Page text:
Yesterday I was at the funeral of a very dear friend of ours, John Brennan. John has been a dear friend of Bert's for over twenty years. They were in a men's running group together, had lunch together and shared their lives at a deep level on a regular basis.
Simply put, we are all astounded that John is gone. How can that be? He had a backache and side ache, felt like he had the flu, ended up in a coma, had an operation and they found him full of cancer, and poof...one month later he is gone.
John's memorial yesterday was truly unique. The Unitarian Church was packed, a sea of people from my "old life" with Tim and my early life with Bert...Jim and Sue Shaw, Kent Hoffman, Deanna and Don Roberts, Gail and John Goeller...the list goes on and on.
There were so many stories told about John and the most amazing service filled with bands, slideshows, a potluck, so many friends gathered. John would have loved this party. But he wouldn't have expected so many people to come.
I learned alot about our friend John yesterday. As Jim Laudermilk and Kent Hoffman said, John had asked them to tell the truth about his life, celebrate all he was and wasn't, to share his struggles. One of those struggles hit everyone hard.
While John loved other people deeply, he wasn't really so sure that people really loved him back. Maybe we are all a little like this.
As we told stories about John, and many of us did in front of that packed crowd, one story stood out that Steve Heeps told. He had stopped to see John at the hospital and told him that his friends missed him. John rolled his eyes and said, "Yeah sure, all two of them." While John was often sarcastic, Steve said he knew at that moment that John didn't "get" how much he mattered.
That's been a theme of life lately. How is it, I have to ask myself, that we are all so HUNGRY to matter to someone and so often feel that person's absolute indifference. We long to love and be loved in return, but we are rebuffed and turned away. In my opinion, it's usually not because of who we are, but because of the hole in that person's heart. But it hurts deeply, at the core of our being, to love someone who doesn't love us back.
As I have gotten older, I am no longer afraid to tell people who I am or to tell them that they matter to me. I told many folks at that service yesterday that I loved them.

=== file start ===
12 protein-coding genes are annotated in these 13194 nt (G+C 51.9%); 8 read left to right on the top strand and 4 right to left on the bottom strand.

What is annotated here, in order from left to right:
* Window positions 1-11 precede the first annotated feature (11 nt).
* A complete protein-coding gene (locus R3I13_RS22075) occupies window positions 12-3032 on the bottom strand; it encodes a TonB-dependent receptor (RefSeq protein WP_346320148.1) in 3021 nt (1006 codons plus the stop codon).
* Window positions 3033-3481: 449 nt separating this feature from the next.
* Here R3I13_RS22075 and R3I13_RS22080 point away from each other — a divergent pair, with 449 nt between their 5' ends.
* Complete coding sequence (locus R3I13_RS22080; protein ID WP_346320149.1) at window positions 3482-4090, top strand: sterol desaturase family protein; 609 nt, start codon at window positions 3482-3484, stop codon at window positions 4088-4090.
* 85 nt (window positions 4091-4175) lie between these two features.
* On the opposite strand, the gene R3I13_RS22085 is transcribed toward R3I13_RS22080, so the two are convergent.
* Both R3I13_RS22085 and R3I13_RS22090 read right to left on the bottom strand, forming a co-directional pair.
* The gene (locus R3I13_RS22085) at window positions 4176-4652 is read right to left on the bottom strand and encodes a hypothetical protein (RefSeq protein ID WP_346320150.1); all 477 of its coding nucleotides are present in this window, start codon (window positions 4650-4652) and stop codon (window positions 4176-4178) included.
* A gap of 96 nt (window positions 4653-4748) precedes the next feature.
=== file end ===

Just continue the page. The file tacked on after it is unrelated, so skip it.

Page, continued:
Likewise, I have much better boundaries with those who don't truly care about me or those who can barely tolerate me. Life is much too short to waste more time trying to get someone to care. I value my life and time. I am blessed to be alive and loving the life God gave me. And that's a bit of the story I told in front of that crowd yesterday.
I walked up to that podium knowing that the story I was about to tell might shock some of the people in that room. One of the "family secrets", so to speak. But God knows it all anyway, my family knows the story, my students know the story, and I wanted Rachael, Michael, and Sarah, John's kids, to hear my story.
I started by saying that there had been so many warm and funny stories about John that were being told at the podium, and while I had many of those as well, I wanted to share about a difficult conversation John and I had, years ago. I told Rachael, Michael and Sarah that this story was for them and I looked only at them as I told the story
I told them that I was one of the people whose life was saved by their dad.
I talked about the time in my life when I was first married to Bert, yet where I was in so much pain and anger from my divorce from Tim that I began to drink heavily. My Dad was an alcoholic, but I had never been much of a drinker before that so I didn't imagine I could be.
One day, in one of those amazing twist and turns that life brings you, I heard a knock on my door and it was John Brennan. I assumed he was there to see Bert, who wasn't there. John shared that in fact he had come to see me.
He had watched my decline, hurt, and choices to dull the pain. John knew that I was a mess, and he told me so. While I had heard the same message from Bert, suddenly I listened with new ears. John said there was help out there for me if I would stop drinking and take it.
He then asked me a question that changed my life. He asked me what Jessi and Amy would think of me ten years from now if I kept this up?
My whole life changed in that moment. I am now 22 years clean and sober because a friend told me the hard truth about who I really was, not who I pretended to be. And as I looked at Rachael, Michael and Sarah, as I told this story yesterday in that huge service in front of all those people, my whole life changed again.
I told them that Bert thanked their Dad for saving my life, Jessi and Amy thanked their Dad for giving them a sober Mom, even my ex-husband Tim thanked their Dad, my twelve grandchildren thanked their Dad, and the thousands upon thousands of students I have had at SCC thanked their Dad for having a teacher who was sober and could really love them.
As I stepped down from that podium, in front of that packed crowd, I had told the truth, the whole truth and nothing but the truth. I didn't cover things up, or keep the secret to make me look good. The pretenses were dropped. I had prayed before I spoke and felt God's "Go for it kid! It's time!"
Someone once said,,"The truth will set you free!" John's telling me the truth saved my life. My telling my truth yesterday, with no shame and only feeling grateful, set me free.